Making matches, c.1900


As I struck a Swan Vesta match to light a bunch of sparklers for this year’s Guy Fawkes celebrations it occurred to me that we hardly ever use matches these days. Fewer open fires, cheap petrol lighters for lighting cigarettes (and less smoking), no paraffin stoves. Those little wooden splints were once a ubiquitous part of everyday life, and produced in huge numbers – millions per hour from one factory. Famously, the Match Girls’ Strike of 1888, ‘caused by the poor working conditions in the match factory, including fourteen-hour work days, poor pay, excessive fines and the severe health complications of working with white phosphorus, such as phossy jaw…’ [Wikipedia] invigorated the campaign against the use of white phosphorous, which was eventually made illegal. I wonder in what context these slides were most often shown?

matches1[click on picture to enlarge]

Matchmaking. Fifteen glass 3.25inch x 3.25inch photographic magic lantern slides, showing the industrial process of making matches and matchboxes. Newton & Co, Covent Garden, London. These slides were made c.1912, from photographs taken at that time or a few years earlier.




I bought these slides around 30 years ago, and I have not seen another example of any of them since. They comprise an extraordinary record of a German match-making factory around 1900, showing the various areas where different parts of the processes were carried out. The printed text commentary states that “Red phosphorous is now greatly used instead of the white kind, and is much freer from dangerous fumes.” The type of phosphorous used by this particular factory is not stated. When we examine these images the dangers of exposed machinery make us wince, but they were of course universal at this time.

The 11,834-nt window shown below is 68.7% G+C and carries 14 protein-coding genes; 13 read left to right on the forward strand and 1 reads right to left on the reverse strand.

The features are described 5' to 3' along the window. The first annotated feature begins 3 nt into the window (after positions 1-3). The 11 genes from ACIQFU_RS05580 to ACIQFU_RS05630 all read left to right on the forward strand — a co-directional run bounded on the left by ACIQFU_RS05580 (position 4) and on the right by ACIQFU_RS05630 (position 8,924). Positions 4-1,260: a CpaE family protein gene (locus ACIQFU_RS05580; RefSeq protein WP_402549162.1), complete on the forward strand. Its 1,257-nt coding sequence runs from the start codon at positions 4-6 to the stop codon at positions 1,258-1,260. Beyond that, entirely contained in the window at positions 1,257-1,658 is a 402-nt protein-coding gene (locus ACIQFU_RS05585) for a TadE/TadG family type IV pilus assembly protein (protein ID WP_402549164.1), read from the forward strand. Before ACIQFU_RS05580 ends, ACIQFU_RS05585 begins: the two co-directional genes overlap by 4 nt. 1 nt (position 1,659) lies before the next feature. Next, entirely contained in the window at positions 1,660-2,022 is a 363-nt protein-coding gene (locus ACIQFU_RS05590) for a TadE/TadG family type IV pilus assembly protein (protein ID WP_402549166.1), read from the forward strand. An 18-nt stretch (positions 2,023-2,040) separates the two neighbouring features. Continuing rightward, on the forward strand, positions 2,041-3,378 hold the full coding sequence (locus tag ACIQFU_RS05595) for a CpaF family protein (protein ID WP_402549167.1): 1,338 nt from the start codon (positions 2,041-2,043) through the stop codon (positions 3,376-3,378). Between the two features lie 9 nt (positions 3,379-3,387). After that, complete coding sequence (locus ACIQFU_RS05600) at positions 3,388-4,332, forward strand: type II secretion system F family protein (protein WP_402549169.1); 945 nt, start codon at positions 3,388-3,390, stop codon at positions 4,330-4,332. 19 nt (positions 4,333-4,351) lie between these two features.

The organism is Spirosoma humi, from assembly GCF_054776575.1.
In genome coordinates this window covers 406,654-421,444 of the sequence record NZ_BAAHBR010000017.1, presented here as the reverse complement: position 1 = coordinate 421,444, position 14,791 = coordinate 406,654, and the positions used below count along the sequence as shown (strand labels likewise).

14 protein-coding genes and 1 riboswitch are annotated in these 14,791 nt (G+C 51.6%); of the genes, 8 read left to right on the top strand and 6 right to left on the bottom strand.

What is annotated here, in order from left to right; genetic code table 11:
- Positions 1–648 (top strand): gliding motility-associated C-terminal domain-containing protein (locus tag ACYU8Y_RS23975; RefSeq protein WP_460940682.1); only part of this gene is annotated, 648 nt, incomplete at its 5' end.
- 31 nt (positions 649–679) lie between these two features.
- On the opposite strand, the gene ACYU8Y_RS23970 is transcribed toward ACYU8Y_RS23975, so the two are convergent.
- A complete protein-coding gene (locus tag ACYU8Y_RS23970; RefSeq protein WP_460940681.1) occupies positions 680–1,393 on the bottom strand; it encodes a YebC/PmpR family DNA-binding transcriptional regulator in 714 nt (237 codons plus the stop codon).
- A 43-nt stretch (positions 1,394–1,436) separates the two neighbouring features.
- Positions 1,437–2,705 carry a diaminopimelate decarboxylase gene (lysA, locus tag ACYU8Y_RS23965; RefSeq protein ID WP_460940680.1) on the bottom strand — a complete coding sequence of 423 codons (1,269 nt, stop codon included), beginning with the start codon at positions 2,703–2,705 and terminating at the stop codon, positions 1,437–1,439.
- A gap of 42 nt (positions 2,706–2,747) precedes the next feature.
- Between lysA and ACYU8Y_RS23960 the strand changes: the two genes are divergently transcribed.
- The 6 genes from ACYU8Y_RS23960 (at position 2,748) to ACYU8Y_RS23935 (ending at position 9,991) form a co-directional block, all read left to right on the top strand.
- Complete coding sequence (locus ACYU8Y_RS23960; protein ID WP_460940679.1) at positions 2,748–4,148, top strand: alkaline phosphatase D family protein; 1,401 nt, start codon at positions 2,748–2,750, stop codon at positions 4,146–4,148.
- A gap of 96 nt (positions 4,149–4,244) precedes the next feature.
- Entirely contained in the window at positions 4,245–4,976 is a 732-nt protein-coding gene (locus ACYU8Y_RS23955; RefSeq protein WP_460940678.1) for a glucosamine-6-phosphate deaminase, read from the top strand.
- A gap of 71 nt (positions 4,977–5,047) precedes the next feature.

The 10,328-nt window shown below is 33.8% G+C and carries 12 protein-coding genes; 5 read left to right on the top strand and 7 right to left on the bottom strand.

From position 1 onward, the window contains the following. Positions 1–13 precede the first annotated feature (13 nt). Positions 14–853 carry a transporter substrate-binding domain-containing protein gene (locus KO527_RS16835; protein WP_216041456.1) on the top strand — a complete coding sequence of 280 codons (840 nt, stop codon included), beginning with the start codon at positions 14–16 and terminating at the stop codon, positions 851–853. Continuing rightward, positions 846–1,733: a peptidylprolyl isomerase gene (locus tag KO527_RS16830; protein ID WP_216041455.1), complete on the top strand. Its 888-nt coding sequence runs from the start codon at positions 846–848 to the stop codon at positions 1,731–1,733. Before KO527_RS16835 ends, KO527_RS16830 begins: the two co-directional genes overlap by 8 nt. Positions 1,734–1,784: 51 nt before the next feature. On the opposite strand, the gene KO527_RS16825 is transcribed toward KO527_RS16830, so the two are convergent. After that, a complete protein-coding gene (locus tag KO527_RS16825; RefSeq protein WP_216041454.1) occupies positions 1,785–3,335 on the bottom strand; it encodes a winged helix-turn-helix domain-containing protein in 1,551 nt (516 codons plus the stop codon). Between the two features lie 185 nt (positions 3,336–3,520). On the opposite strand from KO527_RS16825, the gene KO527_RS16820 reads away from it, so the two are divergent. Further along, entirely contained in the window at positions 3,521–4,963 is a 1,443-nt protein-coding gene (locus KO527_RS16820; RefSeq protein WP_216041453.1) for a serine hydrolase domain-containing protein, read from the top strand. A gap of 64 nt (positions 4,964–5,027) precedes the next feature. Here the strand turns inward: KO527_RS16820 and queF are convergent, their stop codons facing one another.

This is evidently the same set that was advertised by York & Son, with a reading included in the booklet Glassware [and other titles. n.d.]. A copy of the reading has survived, and is listed on the Lucerna website, which can be accessed by members of the Magic Lantern Society (UK). Non-members can contact database editor Richard Crangle for details of how to obtain the reading.




This set comprises 15 of the original 19 slides. The fifteen slides present are:

1. Slicing into layers

2. Cutting into splints

3. Cutting up remnants into splints

4. Sorting the splints

5. Piling the splints in uniform heaps

6. Putting the splits into dipping-frames

7. Paraffining and sulphuring

10. Cutting chipwood for match-boxes

11. Making the sides of the boxes without the bottoms

13. Mechanical manufacture of the drawers or insides

14. Mechanical Manufacture of cover or envelope of drawer

15. Sanding the sides of the boxes

16. Laying the coat of antimony on the box and drying it

17. Box-drying apparatus, &c

18. Boxing the matches

Numbers and titles are written in manuscript in white ink on the black paper masks, but are in some cases illegible.

A rare set. I do not know of another. The images above this point have been cropped to show details. Uncropped pictures of each slide are shown below.

Condition: Generally very good. No cracked glasses apart from one small corner crack to one slide, outside of the image area. Browning of image edges in some cases. Some passe-partout edging paper has been replaced, some is missing.

Price: £280 plus postage.      Enquiries:

Uncropped slide images (in no special order):